Ababai, Glossary and Terms, Meat, Fish, Fruit, Grocery Food Stores

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Ababai comes from the Caricacae family of fruits, which also contains the Mau Mau, and some forms of papaya. It is considered an exotic fruit in the United States. It is imported from Chile, as Chile is the only country in the world that exports this luscious fruit. Very few countries grow Ababai and then only for their local market. It is a protected fruit in Chile and was only recently available for export.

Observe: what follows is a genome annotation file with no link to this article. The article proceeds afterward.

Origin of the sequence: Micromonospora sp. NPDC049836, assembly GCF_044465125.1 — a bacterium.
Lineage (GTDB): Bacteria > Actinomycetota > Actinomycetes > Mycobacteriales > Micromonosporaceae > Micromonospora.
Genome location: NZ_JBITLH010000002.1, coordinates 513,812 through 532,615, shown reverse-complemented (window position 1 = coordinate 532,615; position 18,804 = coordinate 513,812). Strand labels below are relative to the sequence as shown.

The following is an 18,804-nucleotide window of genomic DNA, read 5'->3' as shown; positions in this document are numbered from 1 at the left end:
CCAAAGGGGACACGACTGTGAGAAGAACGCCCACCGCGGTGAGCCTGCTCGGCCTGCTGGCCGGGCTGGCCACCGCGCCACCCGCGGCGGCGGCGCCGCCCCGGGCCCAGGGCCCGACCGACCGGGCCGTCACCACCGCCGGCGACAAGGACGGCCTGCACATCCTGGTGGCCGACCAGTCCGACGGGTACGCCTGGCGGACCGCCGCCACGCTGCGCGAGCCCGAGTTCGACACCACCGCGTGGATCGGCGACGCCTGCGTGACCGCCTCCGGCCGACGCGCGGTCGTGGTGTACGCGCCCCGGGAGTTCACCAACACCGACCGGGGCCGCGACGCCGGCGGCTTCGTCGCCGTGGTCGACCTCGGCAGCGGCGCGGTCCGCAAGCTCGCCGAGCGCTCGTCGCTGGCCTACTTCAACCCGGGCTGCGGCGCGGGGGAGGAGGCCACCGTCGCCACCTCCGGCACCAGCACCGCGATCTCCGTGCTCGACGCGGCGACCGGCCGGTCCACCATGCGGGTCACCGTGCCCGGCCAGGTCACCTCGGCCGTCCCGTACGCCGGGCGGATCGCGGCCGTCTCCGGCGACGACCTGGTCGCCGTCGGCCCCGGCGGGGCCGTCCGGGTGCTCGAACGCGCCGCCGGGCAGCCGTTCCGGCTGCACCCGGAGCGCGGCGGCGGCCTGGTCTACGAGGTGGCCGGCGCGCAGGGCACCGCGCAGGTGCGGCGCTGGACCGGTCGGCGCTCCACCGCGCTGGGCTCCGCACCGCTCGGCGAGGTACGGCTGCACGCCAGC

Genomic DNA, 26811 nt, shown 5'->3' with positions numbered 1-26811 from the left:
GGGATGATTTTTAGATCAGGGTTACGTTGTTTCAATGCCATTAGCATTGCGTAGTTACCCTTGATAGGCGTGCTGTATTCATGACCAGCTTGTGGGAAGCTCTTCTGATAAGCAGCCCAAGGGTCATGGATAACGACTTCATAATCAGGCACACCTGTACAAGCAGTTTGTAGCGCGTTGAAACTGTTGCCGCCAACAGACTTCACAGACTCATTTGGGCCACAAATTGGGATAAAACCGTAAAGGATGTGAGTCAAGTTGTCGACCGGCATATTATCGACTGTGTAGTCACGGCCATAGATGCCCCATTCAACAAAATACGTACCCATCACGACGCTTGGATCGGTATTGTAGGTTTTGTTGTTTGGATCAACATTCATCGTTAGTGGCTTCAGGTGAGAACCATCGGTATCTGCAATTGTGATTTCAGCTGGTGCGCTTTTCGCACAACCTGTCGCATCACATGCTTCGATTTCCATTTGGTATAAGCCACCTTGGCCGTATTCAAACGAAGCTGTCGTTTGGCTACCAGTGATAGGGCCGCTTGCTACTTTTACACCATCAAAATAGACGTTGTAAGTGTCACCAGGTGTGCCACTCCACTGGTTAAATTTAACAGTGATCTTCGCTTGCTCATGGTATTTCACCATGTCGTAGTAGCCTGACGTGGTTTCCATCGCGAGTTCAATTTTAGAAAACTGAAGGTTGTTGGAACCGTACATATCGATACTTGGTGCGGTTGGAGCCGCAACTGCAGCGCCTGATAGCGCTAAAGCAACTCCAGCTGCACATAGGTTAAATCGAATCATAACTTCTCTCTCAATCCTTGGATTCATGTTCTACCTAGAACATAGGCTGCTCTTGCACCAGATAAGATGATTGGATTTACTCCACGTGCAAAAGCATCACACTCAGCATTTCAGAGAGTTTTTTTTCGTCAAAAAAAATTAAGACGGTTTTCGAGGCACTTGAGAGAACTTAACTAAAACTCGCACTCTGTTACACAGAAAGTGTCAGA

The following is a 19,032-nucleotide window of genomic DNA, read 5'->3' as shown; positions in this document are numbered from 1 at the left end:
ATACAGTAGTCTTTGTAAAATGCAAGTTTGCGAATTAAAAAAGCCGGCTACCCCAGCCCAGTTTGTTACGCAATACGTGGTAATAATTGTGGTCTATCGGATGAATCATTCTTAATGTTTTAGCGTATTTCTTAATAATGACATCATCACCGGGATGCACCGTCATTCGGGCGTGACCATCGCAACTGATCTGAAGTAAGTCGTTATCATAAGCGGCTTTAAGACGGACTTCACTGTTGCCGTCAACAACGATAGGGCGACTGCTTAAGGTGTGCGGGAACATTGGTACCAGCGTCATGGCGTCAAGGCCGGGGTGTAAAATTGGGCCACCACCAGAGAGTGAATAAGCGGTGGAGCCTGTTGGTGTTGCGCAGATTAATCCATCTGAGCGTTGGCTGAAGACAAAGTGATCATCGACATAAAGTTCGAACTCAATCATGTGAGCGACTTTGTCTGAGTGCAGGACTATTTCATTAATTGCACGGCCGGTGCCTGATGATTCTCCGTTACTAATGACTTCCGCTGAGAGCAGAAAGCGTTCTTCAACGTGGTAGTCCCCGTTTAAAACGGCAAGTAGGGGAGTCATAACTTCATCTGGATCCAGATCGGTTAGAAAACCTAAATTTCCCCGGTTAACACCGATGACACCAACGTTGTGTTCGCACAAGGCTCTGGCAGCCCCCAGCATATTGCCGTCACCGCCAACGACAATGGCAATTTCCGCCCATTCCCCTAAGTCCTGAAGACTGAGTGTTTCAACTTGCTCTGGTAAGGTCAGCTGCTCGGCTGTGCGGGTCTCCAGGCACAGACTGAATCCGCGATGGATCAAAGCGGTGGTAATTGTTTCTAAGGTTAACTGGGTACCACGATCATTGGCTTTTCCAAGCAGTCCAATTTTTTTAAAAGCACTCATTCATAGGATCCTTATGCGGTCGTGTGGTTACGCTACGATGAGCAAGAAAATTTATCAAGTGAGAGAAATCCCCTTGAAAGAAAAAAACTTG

Fresh off the tree, ababai has a thin skin and looks like a small papaya. It is never eaten fresh due to its high enzyme content. It is first cooked for several minutes and then jarred. Its pale yellow color turns to a brilliant gold after processing. It is one of the few fruits that will not dissolve when cooked. It is superb for sauteing with vegetables, broiling on fish, and grilling on the barbecue (shish kebob). The seeds look like small raisins. The male and female seeds of the fruit cannot be distinguished before planting, and there is also a hermaphrodite seed. Several seeds are planted with the prospect of growing one successful Ababai tree. Ababai trees grow for 7 1/2 to 8 years and only bear fruit for 5 years. The tree is then cut down, recycled, and must be replanted on virgin soil.

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